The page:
A View from the Hill
FOR IMMEDIATE RELEASE: June 28, 1999
CONTACT: Tom Nolan (617) 722-2240
IT'S TIME TO SEND THE MESSAGE THAT
CRIME REALLY DOESN'T "PAY"
Massachusetts will never forget the murder trial that took place a
little over a year and a half ago involving a British au pair and an
eight-month old child. It was a story that gained not only national
attention, but wide international coverage as well. In 1997, little
Matthew Eappen died at the hands of his au pair, Louise Woodward. As most
of us may recall, the "British Nanny" was initially convicted of
second-degree murder by a jury of her peers, but with the world watching
closely, received a reduced sentence of manslaughter from the court. This
devastating turn of events for the Eappen family made headlines throughout
the country as the "Nanny" headed back to England where the cameras and
reporters were anxiously awaiting her arrival.
The Eappen family's suffering and anguish from losing their infant son
was exacerbated by the fact that Louise had become a folk hero of sorts for
her conduct and could possibly profit handsomely from this tragedy. The
story of the death of their innocent child and her involvement in that
tragedy had the potential to make Louise a wealthy celebrity. In order to
prevent Woodward from benefiting from her notoriety, as well as
trivializing their son's death, the Eappens filed a civil suit for wrongful
death. Fortunately, as a result of the lawsuit, Woodward agreed to donate
to charity any money she might receive from selling her story.
While the Eappens went to court to take preventative measures against
Woodward, we on the Hill must guarantee that in the future, convicts will
be prohibited from making money for recounting their crimes to the media.
To achieve this goal, I filed a bill this session that seeks to prevent
convicted offenders, like Woodward, from reaping economic gain for the
publication of their criminal conduct.
H.3677 An Act Relative to the Forfeiture of Profits From Crime, would
prevent convicted defendants from entering lucrative contracts or engaging
in profit generating activities relating to the publication of facts or
circumstances surrounding the crimes for which they were convicted. This
bill essentially codifies the concepts that were articulated in a 1995
Supreme Judicial Court decision upholding a court's authority to prohibit
convicted defendants from profiting from the publication of facts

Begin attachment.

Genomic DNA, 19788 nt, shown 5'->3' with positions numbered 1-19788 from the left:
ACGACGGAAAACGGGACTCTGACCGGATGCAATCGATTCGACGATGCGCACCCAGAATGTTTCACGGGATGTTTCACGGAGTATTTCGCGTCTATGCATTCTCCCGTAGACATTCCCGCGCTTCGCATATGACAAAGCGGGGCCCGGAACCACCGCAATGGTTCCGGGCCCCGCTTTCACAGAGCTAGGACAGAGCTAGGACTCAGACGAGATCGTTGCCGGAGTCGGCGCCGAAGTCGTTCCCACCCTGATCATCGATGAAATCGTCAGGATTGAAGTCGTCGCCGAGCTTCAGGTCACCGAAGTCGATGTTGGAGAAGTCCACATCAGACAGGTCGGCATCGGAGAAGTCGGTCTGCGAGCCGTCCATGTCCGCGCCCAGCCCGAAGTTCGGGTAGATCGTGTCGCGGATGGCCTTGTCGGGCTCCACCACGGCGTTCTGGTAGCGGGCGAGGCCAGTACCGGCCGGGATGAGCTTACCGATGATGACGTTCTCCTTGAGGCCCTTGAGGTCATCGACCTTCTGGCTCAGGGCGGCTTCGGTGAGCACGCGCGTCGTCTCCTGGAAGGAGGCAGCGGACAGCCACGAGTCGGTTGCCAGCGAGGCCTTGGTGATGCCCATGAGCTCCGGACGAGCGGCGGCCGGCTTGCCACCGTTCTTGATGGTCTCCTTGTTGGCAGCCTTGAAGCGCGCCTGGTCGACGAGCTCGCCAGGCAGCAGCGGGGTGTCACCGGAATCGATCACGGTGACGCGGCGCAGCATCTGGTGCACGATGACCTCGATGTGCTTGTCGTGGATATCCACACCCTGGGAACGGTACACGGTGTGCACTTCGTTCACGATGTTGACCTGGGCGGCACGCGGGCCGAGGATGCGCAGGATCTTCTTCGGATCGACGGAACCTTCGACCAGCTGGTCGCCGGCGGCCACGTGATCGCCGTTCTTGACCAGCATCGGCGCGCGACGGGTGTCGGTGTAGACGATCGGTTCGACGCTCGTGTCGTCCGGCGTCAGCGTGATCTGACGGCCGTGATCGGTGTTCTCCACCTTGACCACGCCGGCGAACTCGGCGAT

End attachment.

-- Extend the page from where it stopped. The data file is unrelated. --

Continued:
underlying the crimes committed. That case involved Kathleen Powers, the
notorious early 1970's "cop killer". As a condition of her sentence, the
trial court expressly prohibited her from selling her story for economic
gain. Although Powers claimed this was an infringement of her First
Amendment rights, the SJC disagreed. Since convicted persons do not enjoy
the same protections as free individuals, the high Court found these
post-conviction restrictions permissible.
To be sure, the notion of anti-profit laws is not new to the
Commonwealth. In fact, up until 1993, Massachusetts had such laws on its
books. Yet, following a U.S. Supreme Court decision striking down a
similar New York statute, those laws were repealed. Since then, there has
been much debate as to how to work around that decision to thwart criminals
from selling their stories. H.3677 achieves that goal in a
constitutionally permissible manner.
Historically, anti-profit initiatives have been challenged on First
Amendment grounds. However, both federal and state case law, including the
Powers decision, clarifies that convicted persons relinquish some of their
constitutional protections-- including First Amendment rights. H.3677 is
predicated upon this reasoning and, therefore, does not offend
In short, the legislation would permit District Attorneys to request
that a defendant be prohibited from selling their story as a condition of
probation, and to seek the forfeiture of any money received by selling
their story prior to conviction. Any forfeited money would be deposited
into the Victim's Compensation Fund and made available to satisfy any
judgment rendered in favor of the victims of the crimes for which the
defendant was convicted.
We are shocked by the grotesque acts of notorious convicts such as
Eddie O'Brien, John Secari, Charles Jaynes and Edward Donahue, to name only
a few. That such persons could stand to receive windfalls from their
atrocious acts is an insult to the lives and memories of the victims
destroyed by their crimes. By reinstating legislation to prevent criminals
from gaining financially for their heinous crimes, we will send the clear
message that crime does not pay.
I am fully aware that this legislation will never erase the pain
endured by the Eappen family and other victims, nor will it undo the
tragedies that have occurred. However, it may provide some comfort to
those families who will be guaranteed that the memories of their child,
relative or friend will not be marred by the greed of a convict and the
commercialization of their traumatizing experiences. That peace of mind is
a promise that we owe not only to our victims and their families, but to
our own consciences.